Other financing options include having a strategic partner to give advance royalty payments, trade equities, joining an incubator or accelerator, requesting a small business grant, or funding your business through friends, family and yourself. Each option has pros and cons, and the best decision can only be reached with thorough market analysis, business strategy and counsel.
LeBlanc was looking for a lump sum of money that would be delivered quickly and efficiently, without having to compromise autonomous decision-making for her clinic. The idea of a loan was intimidating, but LeBlanc decided to receive free financial counseling and gain a better understanding of how to manage a loan responsibly.
“Most businesses opt for the SBA loan, especially for relatively smaller amounts of money required for things such as maintaining overhead costs, cash upfront for inventory, staying abreast of slow seasons, etc.,” says Li. “Also, it’s much easier to apply for an SBA loan than getting a traditional loan from the bank.” Another advantage includes the swift processing compared to other traditional loans. With all the appropriate paperwork turned in, the turnaround can happen in as fast as two months.
The three things you need to apply for an SBA loan include:
“Unless a business already has big personal or existing equity, it’s hard to have a lot of capital upfront,” says Brockman. “The SBA loan eliminates that pressure and helps businesses move forward.”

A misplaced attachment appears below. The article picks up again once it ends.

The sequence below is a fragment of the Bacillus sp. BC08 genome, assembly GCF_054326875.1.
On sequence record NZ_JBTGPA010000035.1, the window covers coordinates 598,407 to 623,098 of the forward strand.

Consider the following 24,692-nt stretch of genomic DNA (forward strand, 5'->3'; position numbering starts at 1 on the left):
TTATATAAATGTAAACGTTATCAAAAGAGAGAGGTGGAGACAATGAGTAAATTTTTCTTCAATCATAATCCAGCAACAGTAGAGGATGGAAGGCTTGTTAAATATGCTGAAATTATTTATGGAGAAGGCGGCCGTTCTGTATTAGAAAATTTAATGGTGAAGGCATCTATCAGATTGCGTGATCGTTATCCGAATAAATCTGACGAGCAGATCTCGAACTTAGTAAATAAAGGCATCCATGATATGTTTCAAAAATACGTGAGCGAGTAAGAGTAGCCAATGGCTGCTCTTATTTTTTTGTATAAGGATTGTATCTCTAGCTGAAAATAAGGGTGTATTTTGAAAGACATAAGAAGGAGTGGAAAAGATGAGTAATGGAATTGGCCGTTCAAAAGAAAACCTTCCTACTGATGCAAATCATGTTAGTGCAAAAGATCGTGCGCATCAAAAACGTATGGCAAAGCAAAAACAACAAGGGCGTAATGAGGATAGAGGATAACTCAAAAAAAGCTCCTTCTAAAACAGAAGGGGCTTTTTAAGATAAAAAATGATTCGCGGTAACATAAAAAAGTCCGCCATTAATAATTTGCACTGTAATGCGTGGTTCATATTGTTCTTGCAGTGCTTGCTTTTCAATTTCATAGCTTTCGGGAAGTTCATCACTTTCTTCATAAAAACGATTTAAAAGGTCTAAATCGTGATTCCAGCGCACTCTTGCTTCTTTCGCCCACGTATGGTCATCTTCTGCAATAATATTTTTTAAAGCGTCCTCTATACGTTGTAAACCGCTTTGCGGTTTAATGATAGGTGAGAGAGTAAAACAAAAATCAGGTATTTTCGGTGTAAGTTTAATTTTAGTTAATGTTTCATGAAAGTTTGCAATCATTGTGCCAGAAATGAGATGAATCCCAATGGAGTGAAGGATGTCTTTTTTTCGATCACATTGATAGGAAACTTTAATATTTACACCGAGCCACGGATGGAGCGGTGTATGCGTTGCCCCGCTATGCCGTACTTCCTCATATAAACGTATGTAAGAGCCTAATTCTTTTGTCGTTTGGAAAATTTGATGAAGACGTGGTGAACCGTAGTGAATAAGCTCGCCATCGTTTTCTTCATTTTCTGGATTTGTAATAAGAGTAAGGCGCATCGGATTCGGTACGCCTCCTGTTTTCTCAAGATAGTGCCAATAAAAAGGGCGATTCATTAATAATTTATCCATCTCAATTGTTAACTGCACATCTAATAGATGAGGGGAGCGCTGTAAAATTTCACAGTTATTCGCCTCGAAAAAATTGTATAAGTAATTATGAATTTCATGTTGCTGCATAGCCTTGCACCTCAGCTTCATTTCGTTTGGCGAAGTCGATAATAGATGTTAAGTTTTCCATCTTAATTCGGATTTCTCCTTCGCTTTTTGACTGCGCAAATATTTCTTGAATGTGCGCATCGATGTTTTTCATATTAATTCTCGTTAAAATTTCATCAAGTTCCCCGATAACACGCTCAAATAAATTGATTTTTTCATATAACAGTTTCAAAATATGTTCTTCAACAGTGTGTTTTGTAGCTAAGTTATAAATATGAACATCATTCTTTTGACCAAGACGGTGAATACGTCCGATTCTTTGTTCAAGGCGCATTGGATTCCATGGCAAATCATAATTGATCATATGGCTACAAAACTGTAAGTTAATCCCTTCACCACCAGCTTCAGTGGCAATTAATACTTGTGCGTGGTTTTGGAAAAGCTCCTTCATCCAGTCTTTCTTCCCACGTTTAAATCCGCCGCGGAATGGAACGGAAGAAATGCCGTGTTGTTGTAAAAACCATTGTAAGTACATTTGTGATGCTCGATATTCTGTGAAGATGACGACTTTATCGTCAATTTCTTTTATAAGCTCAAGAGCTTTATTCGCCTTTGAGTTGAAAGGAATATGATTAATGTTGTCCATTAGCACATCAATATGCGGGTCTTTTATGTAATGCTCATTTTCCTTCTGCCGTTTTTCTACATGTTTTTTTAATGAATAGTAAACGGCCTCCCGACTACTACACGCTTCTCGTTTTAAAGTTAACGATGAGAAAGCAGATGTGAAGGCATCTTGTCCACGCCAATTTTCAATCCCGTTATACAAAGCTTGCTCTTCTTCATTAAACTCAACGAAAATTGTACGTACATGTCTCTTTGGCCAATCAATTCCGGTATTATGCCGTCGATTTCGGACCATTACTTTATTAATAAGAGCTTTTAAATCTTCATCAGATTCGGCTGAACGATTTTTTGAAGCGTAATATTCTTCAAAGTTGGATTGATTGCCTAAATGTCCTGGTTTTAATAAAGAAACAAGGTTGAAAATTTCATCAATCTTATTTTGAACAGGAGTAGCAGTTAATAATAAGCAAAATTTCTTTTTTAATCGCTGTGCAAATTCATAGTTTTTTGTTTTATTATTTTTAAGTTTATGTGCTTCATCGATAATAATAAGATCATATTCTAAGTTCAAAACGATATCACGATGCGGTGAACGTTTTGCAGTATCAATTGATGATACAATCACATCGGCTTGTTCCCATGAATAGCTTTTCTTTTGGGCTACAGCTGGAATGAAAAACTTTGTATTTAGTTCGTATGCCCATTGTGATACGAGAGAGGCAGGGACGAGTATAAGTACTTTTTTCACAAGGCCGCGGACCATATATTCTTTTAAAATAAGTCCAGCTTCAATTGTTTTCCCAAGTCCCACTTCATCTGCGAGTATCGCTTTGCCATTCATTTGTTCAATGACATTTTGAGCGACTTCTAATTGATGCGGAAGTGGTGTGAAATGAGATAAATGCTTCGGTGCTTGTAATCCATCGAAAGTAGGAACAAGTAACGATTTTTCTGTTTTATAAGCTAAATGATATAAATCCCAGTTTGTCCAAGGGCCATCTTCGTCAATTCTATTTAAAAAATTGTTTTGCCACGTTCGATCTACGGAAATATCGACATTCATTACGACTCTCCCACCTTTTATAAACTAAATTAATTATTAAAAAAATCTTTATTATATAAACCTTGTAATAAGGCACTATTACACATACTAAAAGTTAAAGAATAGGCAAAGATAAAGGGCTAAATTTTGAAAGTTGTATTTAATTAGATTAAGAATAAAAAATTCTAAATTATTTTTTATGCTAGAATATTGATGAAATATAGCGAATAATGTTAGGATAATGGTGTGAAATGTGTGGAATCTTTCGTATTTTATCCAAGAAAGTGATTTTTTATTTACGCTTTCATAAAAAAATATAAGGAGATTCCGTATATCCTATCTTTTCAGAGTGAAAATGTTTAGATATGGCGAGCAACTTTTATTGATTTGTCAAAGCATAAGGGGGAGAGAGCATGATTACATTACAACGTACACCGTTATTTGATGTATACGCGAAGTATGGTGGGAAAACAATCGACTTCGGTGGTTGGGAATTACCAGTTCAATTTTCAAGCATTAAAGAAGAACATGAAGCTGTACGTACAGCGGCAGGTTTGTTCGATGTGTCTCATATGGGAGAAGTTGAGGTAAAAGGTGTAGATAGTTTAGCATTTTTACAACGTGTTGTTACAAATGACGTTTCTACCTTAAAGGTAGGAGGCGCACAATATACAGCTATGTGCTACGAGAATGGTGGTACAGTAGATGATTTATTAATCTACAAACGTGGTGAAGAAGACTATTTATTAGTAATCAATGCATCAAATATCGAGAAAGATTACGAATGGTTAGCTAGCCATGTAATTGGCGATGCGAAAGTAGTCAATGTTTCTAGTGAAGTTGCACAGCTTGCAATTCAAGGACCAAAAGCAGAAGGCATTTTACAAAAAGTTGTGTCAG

While your business objectives, projections and costs make up a good portion of decision-making, other factors also determine the appeal of funding options. “It comes down to crafting a finance strategy that meets the need of the business owner at the time,” says Brockman.
Analyzing factors such as cash cycle, risk tolerance, industry competition, and customer receptivity and preparing for them will affect business outcome. Online resources such as Bizminer and Mergent Online provide insightful data that can help smaller companies benchmark against industry averages and analyze their rate of financial success. While it may be easier to try and decide on a funding plan without external help, having a finance expert weigh in and ease anxiety can save a lot of time and money in the long run. “Sources of funding can vary by region and locality, and lots of external factors determine what types of funding are available,” says Brockman. “Talk to someone, a small business loan officer or your local bank, to see what’s available.”
More often than not, free seminars and workshops exist in local areas to help business owners learn how to perform tasks such as creating weekly budget updates and identifying the best funding channel to reach business goals.
“More people are interested in being self-employed,” says Li. “It’s very inspiring as a loan officer to see businesses that you have counseled and helped finance grow and prosper along the way.”
Today, LeBlanc’s therapy clinic is up and running in a bright office space on the second floor of a beautiful house. She ended up choosing to take out a $10,000 SBA loan after taking a number of finance courses. Most of that funding is going toward marketing efforts and rent for her office space. “I’m looking to turn a profit and pay my mortgage in the next three months,” says LeBlanc. “But for the next five years, I have a vision to build a supportive community and create a big awareness for those fighting addiction—using my clinic as a foundation.”